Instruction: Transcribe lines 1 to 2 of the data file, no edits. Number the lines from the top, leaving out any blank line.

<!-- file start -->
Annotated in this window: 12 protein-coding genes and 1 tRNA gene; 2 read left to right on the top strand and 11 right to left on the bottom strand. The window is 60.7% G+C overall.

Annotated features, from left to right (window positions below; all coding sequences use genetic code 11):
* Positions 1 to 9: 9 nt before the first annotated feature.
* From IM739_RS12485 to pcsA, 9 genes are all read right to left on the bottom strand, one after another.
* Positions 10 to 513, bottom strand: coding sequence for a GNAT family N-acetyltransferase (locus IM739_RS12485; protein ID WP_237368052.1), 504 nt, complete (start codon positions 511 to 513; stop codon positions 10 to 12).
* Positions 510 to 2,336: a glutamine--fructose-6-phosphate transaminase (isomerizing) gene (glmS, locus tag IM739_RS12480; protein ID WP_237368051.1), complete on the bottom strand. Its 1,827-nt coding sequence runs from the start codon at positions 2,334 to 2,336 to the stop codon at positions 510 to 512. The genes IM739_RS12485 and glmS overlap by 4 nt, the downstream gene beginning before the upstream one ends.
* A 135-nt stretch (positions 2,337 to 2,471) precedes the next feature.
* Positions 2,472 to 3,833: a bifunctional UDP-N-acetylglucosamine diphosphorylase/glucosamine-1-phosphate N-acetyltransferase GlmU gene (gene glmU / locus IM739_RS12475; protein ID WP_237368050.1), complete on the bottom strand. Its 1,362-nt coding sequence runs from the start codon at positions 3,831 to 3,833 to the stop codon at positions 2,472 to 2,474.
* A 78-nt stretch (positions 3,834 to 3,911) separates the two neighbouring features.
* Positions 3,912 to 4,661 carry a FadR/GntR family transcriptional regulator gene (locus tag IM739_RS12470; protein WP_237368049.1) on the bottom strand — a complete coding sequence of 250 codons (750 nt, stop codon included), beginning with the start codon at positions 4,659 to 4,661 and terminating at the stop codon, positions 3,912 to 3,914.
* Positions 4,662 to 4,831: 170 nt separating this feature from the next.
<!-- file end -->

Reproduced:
Annotated in this window: 12 protein-coding genes and 1 tRNA gene; 2 read left to right on the top strand and 11 right to left on the bottom strand. The window is 60.7% G+C overall.

Annotated features, from left to right (window positions below; all coding sequences use genetic code 11):